While parents such as these are still participating in the workforce (for now), millions of other once-employed caregivers have simply dropped out of the labor pool entirely, both by choice and because they were effectively forced to by circumstances beyond their control. This is a calamity for the country’s business community, which is currently buckling under the strain of one of the greatest labor shortages in living memory.

These "missing" workers are overwhelmingly mothers and daughters rather than fathers and sons.

In Q1 of 2022, there were almost 2 million fewer employed women in the United States than before the pandemic, and the country’s female workforce participation rate was the lowest it had been since 1987. At that time, American men had already regained all of the jobs they lost in 2020-21. While the size of this workforce gender gap has lessened in recent months, it appears likely to persist in some form or another for the foreseeable future.

Much of this discrepancy is likely attributable to the fact that it is simply much more common for women to take on the bulk of childcare responsibilities than men. In addition to this, the persistence of the gender wage gap, the high cost of childcare, and the greater stigma of being a stay-at-home father rather than mother are other probable contributing factors.

It should go without saying that this state of affairs is in severe need of disruption. It is morally repugnant and economically nonsensical to allow so many ambitious women (and many men as well) to be pushed into a quasi-voluntary and indefinite period of unemployment simply because they want to take good care of their loved ones. It is a well-established fact that long gaps in employment can cause severe mental health challenges while also making it more difficult for jobseekers to get hired in the event that they try to return to the workforce someday. This means that the clock is ticking, as many caregivers who had jobs before the pandemic have already been absent from the workforce for quite some time.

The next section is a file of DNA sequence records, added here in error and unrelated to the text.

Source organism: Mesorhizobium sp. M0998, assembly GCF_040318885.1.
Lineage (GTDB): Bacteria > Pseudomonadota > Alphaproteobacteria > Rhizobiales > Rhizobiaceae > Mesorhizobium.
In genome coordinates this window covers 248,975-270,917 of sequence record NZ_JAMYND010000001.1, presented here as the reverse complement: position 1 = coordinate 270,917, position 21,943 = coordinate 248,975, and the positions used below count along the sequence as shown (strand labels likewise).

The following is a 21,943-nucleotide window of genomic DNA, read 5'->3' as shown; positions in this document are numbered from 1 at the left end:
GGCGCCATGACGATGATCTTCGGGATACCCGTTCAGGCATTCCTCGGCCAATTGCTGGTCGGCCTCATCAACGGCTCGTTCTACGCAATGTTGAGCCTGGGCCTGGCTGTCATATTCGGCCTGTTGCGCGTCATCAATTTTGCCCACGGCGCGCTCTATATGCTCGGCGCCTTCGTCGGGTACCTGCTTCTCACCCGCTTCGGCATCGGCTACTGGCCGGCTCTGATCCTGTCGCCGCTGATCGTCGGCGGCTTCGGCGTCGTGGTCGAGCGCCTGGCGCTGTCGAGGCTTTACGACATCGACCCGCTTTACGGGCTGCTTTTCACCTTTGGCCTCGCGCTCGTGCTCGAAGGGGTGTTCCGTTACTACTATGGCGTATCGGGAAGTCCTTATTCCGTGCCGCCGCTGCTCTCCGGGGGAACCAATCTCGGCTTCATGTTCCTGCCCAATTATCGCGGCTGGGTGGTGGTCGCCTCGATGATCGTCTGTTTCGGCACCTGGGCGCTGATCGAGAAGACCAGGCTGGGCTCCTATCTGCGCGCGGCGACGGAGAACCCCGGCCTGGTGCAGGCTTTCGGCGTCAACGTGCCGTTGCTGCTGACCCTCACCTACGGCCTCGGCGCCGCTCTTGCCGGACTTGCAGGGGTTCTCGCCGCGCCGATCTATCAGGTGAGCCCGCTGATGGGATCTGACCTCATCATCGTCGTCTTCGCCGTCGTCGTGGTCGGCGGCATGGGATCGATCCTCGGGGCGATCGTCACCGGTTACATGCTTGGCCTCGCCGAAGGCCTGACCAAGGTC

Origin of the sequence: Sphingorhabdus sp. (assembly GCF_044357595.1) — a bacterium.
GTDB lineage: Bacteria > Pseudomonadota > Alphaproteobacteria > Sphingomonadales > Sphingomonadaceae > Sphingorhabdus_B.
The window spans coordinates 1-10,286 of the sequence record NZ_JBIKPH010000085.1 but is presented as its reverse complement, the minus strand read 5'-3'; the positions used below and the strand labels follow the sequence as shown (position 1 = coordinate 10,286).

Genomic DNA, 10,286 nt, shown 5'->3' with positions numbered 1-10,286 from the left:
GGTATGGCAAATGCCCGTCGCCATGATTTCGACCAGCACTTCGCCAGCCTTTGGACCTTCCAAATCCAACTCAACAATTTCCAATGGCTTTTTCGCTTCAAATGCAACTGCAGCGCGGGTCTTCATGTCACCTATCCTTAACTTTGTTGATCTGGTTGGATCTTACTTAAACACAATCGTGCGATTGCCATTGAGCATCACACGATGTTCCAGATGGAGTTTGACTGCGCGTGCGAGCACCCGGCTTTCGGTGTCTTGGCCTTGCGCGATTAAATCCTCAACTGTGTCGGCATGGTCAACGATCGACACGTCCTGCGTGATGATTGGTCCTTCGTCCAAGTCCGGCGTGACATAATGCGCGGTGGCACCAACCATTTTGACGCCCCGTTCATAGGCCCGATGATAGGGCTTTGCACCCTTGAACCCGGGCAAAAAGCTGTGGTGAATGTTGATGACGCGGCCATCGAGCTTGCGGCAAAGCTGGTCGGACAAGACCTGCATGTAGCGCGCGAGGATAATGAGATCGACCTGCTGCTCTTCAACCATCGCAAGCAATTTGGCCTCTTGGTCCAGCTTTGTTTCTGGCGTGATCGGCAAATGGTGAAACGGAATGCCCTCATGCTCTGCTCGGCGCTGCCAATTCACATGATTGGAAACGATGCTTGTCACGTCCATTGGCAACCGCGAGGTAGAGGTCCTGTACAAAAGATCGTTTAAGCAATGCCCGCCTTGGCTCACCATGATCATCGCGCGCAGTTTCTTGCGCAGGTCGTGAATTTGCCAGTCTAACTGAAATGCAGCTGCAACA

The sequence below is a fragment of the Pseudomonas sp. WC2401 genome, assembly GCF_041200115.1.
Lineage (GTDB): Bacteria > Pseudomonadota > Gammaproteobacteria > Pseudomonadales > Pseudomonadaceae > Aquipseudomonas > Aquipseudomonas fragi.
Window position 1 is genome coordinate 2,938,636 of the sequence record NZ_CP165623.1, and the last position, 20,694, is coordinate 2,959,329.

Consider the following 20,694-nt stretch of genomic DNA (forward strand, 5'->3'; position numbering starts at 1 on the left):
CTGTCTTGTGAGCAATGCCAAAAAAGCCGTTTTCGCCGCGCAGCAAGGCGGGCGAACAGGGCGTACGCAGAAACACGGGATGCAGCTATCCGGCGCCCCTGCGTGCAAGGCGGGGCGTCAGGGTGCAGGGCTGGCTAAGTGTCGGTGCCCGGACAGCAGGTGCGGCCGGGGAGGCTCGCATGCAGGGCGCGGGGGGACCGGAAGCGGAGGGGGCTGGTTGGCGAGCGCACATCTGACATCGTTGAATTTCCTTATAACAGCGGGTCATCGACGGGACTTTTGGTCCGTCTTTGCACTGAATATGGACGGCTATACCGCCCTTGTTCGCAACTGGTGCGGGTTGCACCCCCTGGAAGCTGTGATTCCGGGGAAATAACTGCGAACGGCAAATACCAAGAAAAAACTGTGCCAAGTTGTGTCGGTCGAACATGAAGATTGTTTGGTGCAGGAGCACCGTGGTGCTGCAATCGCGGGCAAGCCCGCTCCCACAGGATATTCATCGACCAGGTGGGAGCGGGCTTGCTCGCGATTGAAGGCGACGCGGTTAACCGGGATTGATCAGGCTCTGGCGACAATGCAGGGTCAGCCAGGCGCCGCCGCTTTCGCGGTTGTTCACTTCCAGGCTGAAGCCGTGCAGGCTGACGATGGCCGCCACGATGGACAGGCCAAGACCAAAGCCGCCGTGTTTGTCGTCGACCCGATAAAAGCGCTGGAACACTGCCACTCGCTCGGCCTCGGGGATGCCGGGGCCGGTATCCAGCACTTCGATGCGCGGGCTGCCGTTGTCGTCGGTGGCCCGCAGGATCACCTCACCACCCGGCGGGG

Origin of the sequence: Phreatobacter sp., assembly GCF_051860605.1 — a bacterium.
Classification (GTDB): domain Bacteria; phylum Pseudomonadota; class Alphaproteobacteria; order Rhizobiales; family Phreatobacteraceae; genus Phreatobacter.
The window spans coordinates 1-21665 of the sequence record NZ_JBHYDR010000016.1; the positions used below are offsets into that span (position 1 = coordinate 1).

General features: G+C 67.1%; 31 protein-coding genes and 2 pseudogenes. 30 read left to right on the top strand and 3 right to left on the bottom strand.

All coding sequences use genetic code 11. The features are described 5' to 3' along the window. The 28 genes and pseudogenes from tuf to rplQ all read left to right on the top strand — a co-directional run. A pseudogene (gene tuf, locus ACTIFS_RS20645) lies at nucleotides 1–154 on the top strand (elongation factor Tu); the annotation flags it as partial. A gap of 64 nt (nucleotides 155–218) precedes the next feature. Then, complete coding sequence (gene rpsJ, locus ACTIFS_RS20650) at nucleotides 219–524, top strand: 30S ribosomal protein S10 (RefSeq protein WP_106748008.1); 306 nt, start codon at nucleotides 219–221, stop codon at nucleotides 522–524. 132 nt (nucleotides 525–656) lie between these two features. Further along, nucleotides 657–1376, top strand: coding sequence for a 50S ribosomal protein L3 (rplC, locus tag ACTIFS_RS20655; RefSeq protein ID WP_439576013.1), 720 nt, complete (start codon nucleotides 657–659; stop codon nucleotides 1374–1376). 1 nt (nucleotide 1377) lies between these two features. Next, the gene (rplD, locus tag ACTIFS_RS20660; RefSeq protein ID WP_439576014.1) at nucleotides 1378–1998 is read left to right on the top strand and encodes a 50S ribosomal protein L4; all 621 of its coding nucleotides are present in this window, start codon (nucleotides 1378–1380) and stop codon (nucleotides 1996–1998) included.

With businesses more desperate than ever for talented, experienced employees, what can be done to retain and recruit a worker demographic that is so clearly fed up with the status quo? Four strong options are listed below:

  1. Directly Subsidized Care

    As mentioned above, working caregivers have been loud and clear that offering care solutions as an employee benefit would be an extremely welcome step in the right direction. There are many existing providers that offer care for children and other dependents to employees via corporate partnerships with participating businesses, and employers who set up dependent care FSAs are able to contribute up to $5,000 in supporting pre-tax money. Offering this type of benefit is a great way to immediately create a competitive edge for the recruitment and retention of working caregivers and enable them to excel in their careers without compromising on family obligations.